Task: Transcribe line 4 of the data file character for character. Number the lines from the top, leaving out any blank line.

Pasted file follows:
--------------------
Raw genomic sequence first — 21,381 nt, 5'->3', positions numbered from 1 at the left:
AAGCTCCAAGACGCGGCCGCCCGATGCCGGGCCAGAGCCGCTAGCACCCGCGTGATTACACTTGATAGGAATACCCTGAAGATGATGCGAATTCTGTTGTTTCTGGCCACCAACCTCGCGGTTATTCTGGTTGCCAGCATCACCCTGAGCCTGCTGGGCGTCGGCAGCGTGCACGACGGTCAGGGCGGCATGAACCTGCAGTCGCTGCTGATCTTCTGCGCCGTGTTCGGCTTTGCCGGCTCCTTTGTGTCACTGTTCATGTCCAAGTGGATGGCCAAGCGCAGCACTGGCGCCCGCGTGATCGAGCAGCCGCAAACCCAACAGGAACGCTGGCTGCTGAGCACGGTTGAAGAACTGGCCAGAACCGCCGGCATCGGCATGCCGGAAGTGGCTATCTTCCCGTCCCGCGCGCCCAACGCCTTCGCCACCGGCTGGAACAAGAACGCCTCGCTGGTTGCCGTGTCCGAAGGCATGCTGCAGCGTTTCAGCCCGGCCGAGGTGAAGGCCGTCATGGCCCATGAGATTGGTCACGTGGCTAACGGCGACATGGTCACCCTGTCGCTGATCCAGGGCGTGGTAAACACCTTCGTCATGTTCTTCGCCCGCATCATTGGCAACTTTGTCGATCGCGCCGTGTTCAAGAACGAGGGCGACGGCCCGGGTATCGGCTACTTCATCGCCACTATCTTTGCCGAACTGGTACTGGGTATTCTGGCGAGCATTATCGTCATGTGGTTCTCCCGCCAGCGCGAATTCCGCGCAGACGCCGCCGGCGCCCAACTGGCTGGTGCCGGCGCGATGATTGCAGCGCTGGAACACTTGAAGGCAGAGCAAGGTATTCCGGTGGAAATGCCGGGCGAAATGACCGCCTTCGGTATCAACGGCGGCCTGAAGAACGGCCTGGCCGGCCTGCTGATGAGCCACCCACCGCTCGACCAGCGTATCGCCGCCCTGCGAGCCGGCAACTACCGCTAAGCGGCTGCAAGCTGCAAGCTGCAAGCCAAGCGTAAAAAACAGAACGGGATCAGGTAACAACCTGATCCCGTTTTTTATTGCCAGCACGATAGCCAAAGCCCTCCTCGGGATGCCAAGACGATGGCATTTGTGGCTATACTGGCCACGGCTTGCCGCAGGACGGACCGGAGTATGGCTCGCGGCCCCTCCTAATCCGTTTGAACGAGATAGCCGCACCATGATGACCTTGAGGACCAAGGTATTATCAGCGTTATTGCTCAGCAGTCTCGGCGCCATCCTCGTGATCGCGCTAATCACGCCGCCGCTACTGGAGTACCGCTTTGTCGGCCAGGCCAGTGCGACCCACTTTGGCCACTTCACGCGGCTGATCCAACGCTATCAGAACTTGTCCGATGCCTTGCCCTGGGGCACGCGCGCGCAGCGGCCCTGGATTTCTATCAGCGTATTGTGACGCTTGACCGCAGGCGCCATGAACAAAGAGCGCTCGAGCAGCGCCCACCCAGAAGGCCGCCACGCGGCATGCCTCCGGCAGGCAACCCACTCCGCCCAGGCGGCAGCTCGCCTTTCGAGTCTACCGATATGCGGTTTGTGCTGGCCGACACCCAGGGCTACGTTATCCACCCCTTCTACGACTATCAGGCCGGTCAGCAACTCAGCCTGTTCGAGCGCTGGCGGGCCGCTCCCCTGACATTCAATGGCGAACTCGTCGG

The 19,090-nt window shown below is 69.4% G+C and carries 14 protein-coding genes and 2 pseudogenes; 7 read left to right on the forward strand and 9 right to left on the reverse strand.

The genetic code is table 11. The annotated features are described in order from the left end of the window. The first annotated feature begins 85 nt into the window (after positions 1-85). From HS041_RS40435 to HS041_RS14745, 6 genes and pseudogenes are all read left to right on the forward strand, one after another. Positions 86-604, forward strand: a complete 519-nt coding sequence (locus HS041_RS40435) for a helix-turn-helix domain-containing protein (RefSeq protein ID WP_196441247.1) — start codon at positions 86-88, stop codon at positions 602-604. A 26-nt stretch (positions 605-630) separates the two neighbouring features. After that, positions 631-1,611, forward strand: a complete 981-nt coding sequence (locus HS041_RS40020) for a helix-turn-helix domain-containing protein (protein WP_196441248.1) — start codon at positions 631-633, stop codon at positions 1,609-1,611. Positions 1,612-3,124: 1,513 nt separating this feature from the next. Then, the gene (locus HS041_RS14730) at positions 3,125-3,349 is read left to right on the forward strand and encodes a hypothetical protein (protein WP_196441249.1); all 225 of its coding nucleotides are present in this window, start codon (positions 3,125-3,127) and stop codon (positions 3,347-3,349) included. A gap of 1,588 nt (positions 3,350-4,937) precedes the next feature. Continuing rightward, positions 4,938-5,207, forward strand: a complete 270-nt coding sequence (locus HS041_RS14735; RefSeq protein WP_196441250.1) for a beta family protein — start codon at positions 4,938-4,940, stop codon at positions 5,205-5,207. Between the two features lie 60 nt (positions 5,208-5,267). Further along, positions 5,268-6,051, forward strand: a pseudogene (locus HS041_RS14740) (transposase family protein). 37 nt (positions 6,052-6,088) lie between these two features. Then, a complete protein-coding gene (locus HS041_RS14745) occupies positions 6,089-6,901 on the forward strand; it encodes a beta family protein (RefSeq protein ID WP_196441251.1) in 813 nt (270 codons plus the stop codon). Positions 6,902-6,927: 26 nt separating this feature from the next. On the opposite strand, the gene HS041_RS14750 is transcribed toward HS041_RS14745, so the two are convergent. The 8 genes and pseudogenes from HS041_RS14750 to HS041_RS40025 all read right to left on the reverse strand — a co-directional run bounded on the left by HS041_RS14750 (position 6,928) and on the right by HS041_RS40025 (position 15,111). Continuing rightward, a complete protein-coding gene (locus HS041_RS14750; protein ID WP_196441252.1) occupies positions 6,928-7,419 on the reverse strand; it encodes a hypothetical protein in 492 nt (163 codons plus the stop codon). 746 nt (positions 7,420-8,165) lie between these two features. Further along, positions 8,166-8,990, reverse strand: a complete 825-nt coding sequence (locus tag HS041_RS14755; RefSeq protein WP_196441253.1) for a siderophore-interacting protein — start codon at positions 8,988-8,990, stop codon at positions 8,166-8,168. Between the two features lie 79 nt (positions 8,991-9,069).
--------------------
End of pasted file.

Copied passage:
The genetic code is table 11. The annotated features are described in order from the left end of the window. The first annotated feature begins 85 nt into the window (after positions 1-85). From HS041_RS40435 to HS041_RS14745, 6 genes and pseudogenes are all read left to right on the forward strand, one after another. Positions 86-604, forward strand: a complete 519-nt coding sequence (locus HS041_RS40435) for a helix-turn-helix domain-containing protein (RefSeq protein ID WP_196441247.1) — start codon at positions 86-88, stop codon at positions 602-604. A 26-nt stretch (positions 605-630) separates the two neighbouring features. After that, positions 631-1,611, forward strand: a complete 981-nt coding sequence (locus HS041_RS40020) for a helix-turn-helix domain-containing protein (protein WP_196441248.1) — start codon at positions 631-633, stop codon at positions 1,609-1,611. Positions 1,612-3,124: 1,513 nt separating this feature from the next. Then, the gene (locus HS041_RS14730) at positions 3,125-3,349 is read left to right on the forward strand and encodes a hypothetical protein (protein WP_196441249.1); all 225 of its coding nucleotides are present in this window, start codon (positions 3,125-3,127) and stop codon (positions 3,347-3,349) included. A gap of 1,588 nt (positions 3,350-4,937) precedes the next feature. Continuing rightward, positions 4,938-5,207, forward strand: a complete 270-nt coding sequence (locus HS041_RS14735; RefSeq protein WP_196441250.1) for a beta family protein — start codon at positions 4,938-4,940, stop codon at positions 5,205-5,207. Between the two features lie 60 nt (positions 5,208-5,267). Further along, positions 5,268-6,051, forward strand: a pseudogene (locus HS041_RS14740) (transposase family protein). 37 nt (positions 6,052-6,088) lie between these two features. Then, a complete protein-coding gene (locus HS041_RS14745) occupies positions 6,089-6,901 on the forward strand; it encodes a beta family protein (RefSeq protein ID WP_196441251.1) in 813 nt (270 codons plus the stop codon). Positions 6,902-6,927: 26 nt separating this feature from the next. On the opposite strand, the gene HS041_RS14750 is transcribed toward HS041_RS14745, so the two are convergent. The 8 genes and pseudogenes from HS041_RS14750 to HS041_RS40025 all read right to left on the reverse strand — a co-directional run bounded on the left by HS041_RS14750 (position 6,928) and on the right by HS041_RS40025 (position 15,111). Continuing rightward, a complete protein-coding gene (locus HS041_RS14750; protein ID WP_196441252.1) occupies positions 6,928-7,419 on the reverse strand; it encodes a hypothetical protein in 492 nt (163 codons plus the stop codon). 746 nt (positions 7,420-8,165) lie between these two features. Further along, positions 8,166-8,990, reverse strand: a complete 825-nt coding sequence (locus tag HS041_RS14755; RefSeq protein WP_196441253.1) for a siderophore-interacting protein — start codon at positions 8,988-8,990, stop codon at positions 8,166-8,168. Between the two features lie 79 nt (positions 8,991-9,069).